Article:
Gloucestershire Horsewatch is a voluntary organisation run by the equestrian community and supported by Gloucestershire Constabulary.
Its aim is to prevent, reduce and detect equine related crime - this official site gives general guidance on a whole range of security measures covering horses, tack, trailers, horseboxes and stables.

Gloucestershire Horsewatch


 POLICE LIAISON: PC Melanie Campbell 0845 0901234 x4182




Advice & Information




Crime Prevention measures you can take yourself


Horse Identification

  • Take colour photographs of your horse in summer and winter.
  • Ensure that it is standing correctly as shown in the horse passport.
    Take photographs from the side, front and behind.
  • If the horse has a particular mark or scar, photograph that separately, making sure it is clear where on the animal the mark is.
  • Ensure marks, whorls etc are shown on a suitable diagram.
  • Download Horse ID chart here.

Security Marking

  • Have your horse security marked.
  • Marking your horse and tack does deter thieves. 
  • Ensure that you check your horse at least twice daily and vary your times.
  • Avoid leaving headcollars or lead ropes dangling at the gate - this could help thieves.
  • Present recognised methods of security marking for equines are:
  • Freeze Marking

This is done humanely by freeze marking a number on the horse's body (usually on the saddle patch) with chilled irons. This leaves a unique number for life. Records of freeze-marked horses are kept and registration papers are issued to owners.  Freeze marking also acts as a useful deterrent to horse thieves as it is easily visible.

  • Hoof Branding

This involves having your post code branded on your horse's hooves. You purchase the branding irons and have your farrier apply the brand. It requires periodic renewal as the hoof grows.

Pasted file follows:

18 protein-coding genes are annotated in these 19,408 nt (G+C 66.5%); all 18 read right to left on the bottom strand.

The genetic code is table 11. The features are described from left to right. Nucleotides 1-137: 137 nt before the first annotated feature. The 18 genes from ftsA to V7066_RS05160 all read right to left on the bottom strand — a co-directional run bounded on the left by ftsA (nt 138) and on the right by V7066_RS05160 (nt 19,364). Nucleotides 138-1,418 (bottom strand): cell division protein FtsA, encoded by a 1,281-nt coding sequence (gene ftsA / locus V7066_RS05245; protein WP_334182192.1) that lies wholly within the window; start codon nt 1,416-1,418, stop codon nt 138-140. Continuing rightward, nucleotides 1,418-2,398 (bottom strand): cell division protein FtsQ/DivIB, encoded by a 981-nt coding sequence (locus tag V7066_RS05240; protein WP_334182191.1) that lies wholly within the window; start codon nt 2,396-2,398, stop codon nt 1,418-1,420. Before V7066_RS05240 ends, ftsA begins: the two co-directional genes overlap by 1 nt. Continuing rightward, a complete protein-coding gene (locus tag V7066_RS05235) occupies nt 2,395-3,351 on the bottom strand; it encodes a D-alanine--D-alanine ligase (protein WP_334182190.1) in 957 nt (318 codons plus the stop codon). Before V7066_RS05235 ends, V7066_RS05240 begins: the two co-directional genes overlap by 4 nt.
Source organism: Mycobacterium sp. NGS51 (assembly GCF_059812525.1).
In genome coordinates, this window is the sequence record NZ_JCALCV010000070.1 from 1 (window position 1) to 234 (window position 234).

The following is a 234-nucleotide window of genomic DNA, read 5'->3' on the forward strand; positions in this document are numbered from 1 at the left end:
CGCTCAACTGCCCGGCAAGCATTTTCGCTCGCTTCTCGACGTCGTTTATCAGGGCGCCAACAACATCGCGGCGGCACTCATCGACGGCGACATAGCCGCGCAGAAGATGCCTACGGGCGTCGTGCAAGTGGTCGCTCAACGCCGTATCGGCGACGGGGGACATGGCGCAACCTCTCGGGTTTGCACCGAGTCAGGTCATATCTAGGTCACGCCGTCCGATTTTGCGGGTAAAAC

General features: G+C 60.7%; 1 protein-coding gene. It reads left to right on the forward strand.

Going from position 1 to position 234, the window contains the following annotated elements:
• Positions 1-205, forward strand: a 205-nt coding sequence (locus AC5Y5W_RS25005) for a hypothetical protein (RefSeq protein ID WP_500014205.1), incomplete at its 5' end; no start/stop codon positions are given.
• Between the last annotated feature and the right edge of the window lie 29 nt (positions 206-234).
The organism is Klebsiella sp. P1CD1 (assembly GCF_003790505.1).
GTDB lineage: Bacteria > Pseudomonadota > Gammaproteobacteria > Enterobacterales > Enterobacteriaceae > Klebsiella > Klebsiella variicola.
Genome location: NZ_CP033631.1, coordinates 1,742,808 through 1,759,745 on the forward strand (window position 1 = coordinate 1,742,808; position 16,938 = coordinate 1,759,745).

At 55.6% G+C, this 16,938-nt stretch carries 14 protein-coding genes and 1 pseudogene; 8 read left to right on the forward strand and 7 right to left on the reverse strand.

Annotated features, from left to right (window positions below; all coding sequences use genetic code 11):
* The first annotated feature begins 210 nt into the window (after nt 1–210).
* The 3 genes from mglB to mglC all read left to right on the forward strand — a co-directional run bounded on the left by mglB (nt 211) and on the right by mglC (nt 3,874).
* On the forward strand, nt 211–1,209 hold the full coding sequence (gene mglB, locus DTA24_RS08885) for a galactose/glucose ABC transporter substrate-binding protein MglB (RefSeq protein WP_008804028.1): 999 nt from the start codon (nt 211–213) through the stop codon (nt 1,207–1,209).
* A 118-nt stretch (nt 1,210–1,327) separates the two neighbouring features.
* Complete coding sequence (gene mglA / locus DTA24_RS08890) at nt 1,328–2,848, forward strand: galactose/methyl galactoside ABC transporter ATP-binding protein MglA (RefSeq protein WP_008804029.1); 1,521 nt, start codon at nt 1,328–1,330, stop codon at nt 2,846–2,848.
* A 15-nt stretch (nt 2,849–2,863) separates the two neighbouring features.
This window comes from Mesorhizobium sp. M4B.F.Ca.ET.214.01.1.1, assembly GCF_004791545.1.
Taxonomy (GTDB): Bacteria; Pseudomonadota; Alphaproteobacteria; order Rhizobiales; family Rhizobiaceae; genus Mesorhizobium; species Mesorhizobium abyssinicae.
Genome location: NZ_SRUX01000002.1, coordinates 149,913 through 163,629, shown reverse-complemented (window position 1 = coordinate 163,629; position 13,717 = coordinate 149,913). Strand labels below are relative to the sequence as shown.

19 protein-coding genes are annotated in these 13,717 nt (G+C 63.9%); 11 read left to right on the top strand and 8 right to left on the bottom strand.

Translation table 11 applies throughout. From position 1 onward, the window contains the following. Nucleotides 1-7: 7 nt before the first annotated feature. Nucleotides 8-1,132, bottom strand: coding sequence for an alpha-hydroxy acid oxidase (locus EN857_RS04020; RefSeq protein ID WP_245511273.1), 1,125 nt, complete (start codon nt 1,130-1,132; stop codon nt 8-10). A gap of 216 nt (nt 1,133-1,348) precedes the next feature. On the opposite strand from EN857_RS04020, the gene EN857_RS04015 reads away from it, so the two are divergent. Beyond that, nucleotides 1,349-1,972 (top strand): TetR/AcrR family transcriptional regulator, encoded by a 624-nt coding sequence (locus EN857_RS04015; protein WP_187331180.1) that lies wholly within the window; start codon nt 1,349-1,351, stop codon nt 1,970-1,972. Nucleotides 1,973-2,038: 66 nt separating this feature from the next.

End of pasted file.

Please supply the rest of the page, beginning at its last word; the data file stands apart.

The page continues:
• Microchipping

Microchipping involves having a mircrochip injected into the skin in the horse's neck by a vet and the microchip used is registered on the "HorseSafe" computerised system. When a scanner is passed over the microchip on the horse the identification appears on the scanner and can be matched with the record on the computerised system allowing the owner to be traced.


  • All saddlery should be security marked. You can have your tack postcoded using a metal punch or engraving tool.
  • It is not advisable to stamp your code on reins and thin bits of leather.
  • Your postcode can be engraved on the stirrup bar of your saddle.
  • Do not be tempted to engrave your postcode on any bits - this could leave your horse with a sore mouth.
  • Your Horsewatch co-ordinator may recommend where to have your property marked.
  • Photograph your saddlery, especially if it is unusual. This helps with detection of stolen goods.
  • Keep a comprehensive list of all your tack. Include all necessary details as this will help identification.
  • Stolen tack is difficult to trace without a saddle's make or identifying numbers.

Horseboxes & Trailers

  • As with other equipment, photograph your horsebox/trailer.
  • Ensure vehicles are immobilised when parked, but still available in an emergency.
  • Use wheel clamps, hitch locks, car alarms, car immobilisers.
  • Consider having your trailer security marked with your postcode, e.g., large vinyl sticker on top of box that can be seen from the air.
  • Personalise your vehicle(s).
  • Park them in a well-lit area at night where you can keep an eye on them.
  • Modern security devices make it difficult for thieves.

Stables & Paddocks

  • Consider installing burglar alarms and security lighting.
  • Your local crime reduction officer will be able to give free professional advice on all aspects of building security.
  • Do not mark the tack room door entrance. This will make it easy for the thief.
  • Do display signs that advertise that your property has been security marked.
  • Use substantial padlocks on doors but do not padlock a horse in its stable.
  • Gates should be padlocked and hinged.
  • Keep your fences and hedges in a good state of repair.
  • If you see anything suspicious, report it to the police. In an emergency dial 999. Alert your Horsewatch co-ordinator.

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